The discovery of the photoconductivity of the element selenium by Willoughby Smith in the year 1873 was the major point for establishing a television system. Also importing was the invention of a scanning disk by Paul Nipkow in 1884. All practical television systems use the fundamental idea of scanning an image to produce a time series signal representation. That representation is then transmitted to a device to reverse the scanning process. The final device, the television, relies on the human eye to integrate the result into a coherent image again. While electromechanical techniques were developed prior to World War II, most notably by Charles Francis Jenkins and John Logie Baird, all-electronic television systems relied on the inventions of Philo Taylor Farnsworth, Vladimir Zworykin and others to produce a system suitable for mass distribution of television programming. The first television broadcasts were made in England in 1936. Television did not become commonplace in United States homes until the middle 1950s. While North American over-the-air broadcasting was originally free of direct marginal cost to the consumer and broadcasters were compensated primarily by receipt of advertising revenue, increasingly television consumers obtain their programming by subscription to cable television systems or direct-to-home satellite transmissions. In the United Kingdom, on the other hand, the owner of each television must pay a licence fee annually which is used to support the British Broadcasting Corporation.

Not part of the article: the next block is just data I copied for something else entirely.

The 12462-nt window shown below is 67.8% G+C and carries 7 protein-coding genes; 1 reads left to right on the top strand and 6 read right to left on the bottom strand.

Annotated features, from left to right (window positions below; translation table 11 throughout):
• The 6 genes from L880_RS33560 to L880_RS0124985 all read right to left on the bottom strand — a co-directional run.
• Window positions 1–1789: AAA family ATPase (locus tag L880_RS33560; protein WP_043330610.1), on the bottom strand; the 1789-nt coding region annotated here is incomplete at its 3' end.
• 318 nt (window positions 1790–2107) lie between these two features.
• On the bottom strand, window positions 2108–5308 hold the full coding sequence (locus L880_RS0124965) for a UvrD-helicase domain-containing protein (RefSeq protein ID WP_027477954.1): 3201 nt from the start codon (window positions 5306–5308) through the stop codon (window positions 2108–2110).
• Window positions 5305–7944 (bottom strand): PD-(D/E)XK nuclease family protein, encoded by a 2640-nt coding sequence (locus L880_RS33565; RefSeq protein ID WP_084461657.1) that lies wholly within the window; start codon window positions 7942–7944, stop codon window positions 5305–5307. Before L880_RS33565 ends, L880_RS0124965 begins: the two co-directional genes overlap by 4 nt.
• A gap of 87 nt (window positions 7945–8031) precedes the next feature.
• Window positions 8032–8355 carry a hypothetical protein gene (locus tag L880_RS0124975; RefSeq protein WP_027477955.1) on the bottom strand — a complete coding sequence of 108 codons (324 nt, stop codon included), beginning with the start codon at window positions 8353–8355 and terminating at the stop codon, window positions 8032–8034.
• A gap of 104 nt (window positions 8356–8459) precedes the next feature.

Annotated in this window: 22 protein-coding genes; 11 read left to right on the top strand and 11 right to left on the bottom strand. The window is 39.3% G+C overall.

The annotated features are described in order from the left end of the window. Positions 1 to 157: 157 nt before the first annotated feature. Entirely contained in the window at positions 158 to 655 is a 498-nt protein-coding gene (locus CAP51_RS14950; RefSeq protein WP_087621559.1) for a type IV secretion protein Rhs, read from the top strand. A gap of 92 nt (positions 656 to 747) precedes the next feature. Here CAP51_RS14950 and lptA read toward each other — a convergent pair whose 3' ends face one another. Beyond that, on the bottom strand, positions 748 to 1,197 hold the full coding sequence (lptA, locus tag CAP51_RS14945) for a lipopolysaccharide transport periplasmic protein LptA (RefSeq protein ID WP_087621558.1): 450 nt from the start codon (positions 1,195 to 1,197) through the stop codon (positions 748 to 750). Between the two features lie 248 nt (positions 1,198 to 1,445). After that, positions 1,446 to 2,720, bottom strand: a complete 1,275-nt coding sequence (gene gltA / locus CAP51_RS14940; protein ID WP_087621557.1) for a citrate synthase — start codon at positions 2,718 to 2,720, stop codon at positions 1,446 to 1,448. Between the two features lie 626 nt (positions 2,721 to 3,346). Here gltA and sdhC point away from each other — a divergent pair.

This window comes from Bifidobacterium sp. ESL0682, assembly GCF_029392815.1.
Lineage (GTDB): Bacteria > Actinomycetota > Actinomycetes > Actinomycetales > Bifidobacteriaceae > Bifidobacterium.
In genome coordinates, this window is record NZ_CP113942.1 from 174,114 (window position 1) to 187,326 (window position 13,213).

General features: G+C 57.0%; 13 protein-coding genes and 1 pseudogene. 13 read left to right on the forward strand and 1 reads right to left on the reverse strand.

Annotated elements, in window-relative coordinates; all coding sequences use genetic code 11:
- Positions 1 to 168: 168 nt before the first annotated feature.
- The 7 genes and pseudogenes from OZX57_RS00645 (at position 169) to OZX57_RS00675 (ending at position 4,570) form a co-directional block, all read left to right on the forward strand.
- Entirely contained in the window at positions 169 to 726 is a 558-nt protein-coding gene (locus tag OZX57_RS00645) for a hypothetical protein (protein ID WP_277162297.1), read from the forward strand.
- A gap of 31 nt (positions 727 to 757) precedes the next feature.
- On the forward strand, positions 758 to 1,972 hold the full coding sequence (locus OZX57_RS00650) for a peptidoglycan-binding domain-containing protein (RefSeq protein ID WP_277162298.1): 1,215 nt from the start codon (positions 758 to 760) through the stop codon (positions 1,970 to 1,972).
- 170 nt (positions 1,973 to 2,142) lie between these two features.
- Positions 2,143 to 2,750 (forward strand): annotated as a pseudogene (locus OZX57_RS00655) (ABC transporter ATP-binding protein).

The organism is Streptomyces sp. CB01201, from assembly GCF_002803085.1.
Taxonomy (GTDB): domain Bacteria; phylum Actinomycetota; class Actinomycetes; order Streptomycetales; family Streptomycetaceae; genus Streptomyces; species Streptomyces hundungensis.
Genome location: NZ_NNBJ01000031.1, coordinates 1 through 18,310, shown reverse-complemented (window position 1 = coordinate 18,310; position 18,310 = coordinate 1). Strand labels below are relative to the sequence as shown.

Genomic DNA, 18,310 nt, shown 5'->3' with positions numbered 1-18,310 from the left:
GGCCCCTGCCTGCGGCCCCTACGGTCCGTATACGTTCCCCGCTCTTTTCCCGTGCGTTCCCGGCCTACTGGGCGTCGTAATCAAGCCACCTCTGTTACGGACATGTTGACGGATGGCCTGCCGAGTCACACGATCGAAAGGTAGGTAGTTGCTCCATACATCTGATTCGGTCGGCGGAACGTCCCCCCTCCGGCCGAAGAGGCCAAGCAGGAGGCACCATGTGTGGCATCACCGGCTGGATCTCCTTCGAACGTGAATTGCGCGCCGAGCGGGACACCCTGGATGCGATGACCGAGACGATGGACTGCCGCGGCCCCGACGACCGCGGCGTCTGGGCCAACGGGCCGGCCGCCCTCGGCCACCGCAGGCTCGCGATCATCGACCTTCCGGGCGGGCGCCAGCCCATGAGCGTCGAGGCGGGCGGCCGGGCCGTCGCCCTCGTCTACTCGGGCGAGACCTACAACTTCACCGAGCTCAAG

Practical television systems include equipment for selecting different image sources, mixing images from several sources at once, insertion of pre-recorded video signals, synchronizing signals from many sources, and direct image generation by computer for such purposes as station identification. Transmission may be over the air from land-based transmitters, over metallic or optical cables, or by radio from synchronous satellites. Digital systems may be inserted anywhere in the chain to provide better image transmission quality, reduction in transmission bandwidth, special effects, or security of transmission from theft by non-subscribers.